AmTrust Canceling my HELOC. Goodbye, safety net!

A few months ago I wrote a post about AmTrust Bank trying to bribe me to close my Home Equity Line of  Credit (HELOC).  They only offered $50, and I passed.

But I worried that they’d cancel the HELOC anyway, and I was right to worry.

Yesterday I got a call from Mary at AmTrust, telling me that they would indeed be canceling the HELOC.  She again offered me the $50, as I “may as well take the money since you’re going to lose it anyway, ” because AmTrust is “getting out of the HELOC business.”    I was unhappy to hear this news, and told her I’d call her back.

I discussed it with Husband, and  even he really doesn’t see why I’m unhappy about losing the line of credit.  It’s not that we need the money.  My balance is zero, and has been since about 6 months after I opened it (I took it out to pay off my car loan so I could deduct the interest, then paid it off quickly anyway).

And we have a healthy savings.  Very healthy.  And a few other investments that could easily be turned back into cash with little lag time in the event of an emergency.  And we pay $25 a year for the privilege of not using it.

But I like knowing it’s there. I like it an awful lot.  It’s a $10,000 safety net.  Just in case.

So, instead of just being a proverbial  sheep, I  called Mary back today and asked for documentation that they had a right to do this.  After all, it was my understanding that this was a 15 year mortgage, which would give me 7 more years.  I want to see, in writing, the situations in which they are able to pull the plug.

I also want to know what happens if I take the money, and perhaps put it into another investment which would give greater returns than the interest I pay.  Would they call the loan?  Would they let me keep it until it’s paid off?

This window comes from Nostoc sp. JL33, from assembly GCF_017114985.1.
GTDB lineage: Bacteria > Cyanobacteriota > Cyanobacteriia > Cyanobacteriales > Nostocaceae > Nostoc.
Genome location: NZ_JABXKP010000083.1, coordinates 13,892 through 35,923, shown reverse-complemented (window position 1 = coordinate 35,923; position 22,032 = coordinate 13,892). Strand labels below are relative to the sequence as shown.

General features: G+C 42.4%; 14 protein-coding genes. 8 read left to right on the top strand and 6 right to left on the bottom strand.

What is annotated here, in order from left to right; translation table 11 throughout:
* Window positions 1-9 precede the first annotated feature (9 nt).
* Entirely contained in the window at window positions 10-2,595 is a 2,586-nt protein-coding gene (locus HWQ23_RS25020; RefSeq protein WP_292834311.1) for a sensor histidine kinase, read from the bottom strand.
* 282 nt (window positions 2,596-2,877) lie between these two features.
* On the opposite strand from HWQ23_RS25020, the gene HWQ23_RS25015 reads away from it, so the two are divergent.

I must be the only person who has balked at all, because Mary was surprised by my request.  She then told me that if I’d like,  the bank next store would be happy to take my application for a new HELOC.

Not the  point, Mary.  I already have a HELOC.  And I’d like to keep it, thankyouverymuch.  I certainly don’t want to apply for any new credit, and I don’t want to pay any additional fees.

Mary didn’t know the answers, but promised to get them for me.

But, honestly, chances are slim to none that I’ll get to keep it.  So I’ll likely take the $50 buyoff.

And I’ll try to look on the bright side.

I’ll be saving $175 in yearly fees.  Add that to the $5o buyoff  and that’s a very real $225 more in my pocket.  So, if I do have an emergency, lets pray it’s an easily doable $225 hummingbird variety and not a $10,000 poop-my-pants Bigfoot.


Print those canceled checks now to save time and money later!

I hardly ever write checks anymore.

Most of my bills are charged to a credit card so I can take advantage of the rewards, and I even most of the rest with my bank’s Bill Pay system.   It saves me the cost of mailing, and it saves  paper.  Yay environment!

Still, checks are a necessary evil.  When sending money as a gift of course I send a check.  Last month I had to pay a friend for an item I sold for her.  Last week I had to pay a plumber who didn’t take credit cards.  This week Husband’s cousin did some work on my car.  Check, check, check.

I don’t think I wrote 30 checks all of last year, and I’ll probably write about that this year – perhaps less.  And being a good girl I’ve always saved those canceled checks.  You never know when you’re going to need one, do you?   I don’t ever want a Judge Judy wannabee to give me the evil eye after grumbling, “What do you mean you didn’t get a copy of the check from your bank!!!???  Where did you think you were coming today??!!!!!”

Last year my bank – like just about every other bank – stopped sending us our canceled checks.  A money saving measure, to be sure, but also a great savings on paper.  Yay environment!

But what’s a good record-keeper like me to do?  Well, nothing for the last year.  Why not?  All the usual reasons – I hardly write checks anymore, the bank has them if I really needed one (for a research fee that’s about a million an hour!), I’m too busy to deal with it…

Naughty, naughty record keeper!

All of that changed a couple of months ago.  I started noticing a little check icon next to the checks I wrote on my online banking statement.  Apparently they have added the ability to view these canceled checks.  Whoa!  Terrific!  AND they will let you print them, too.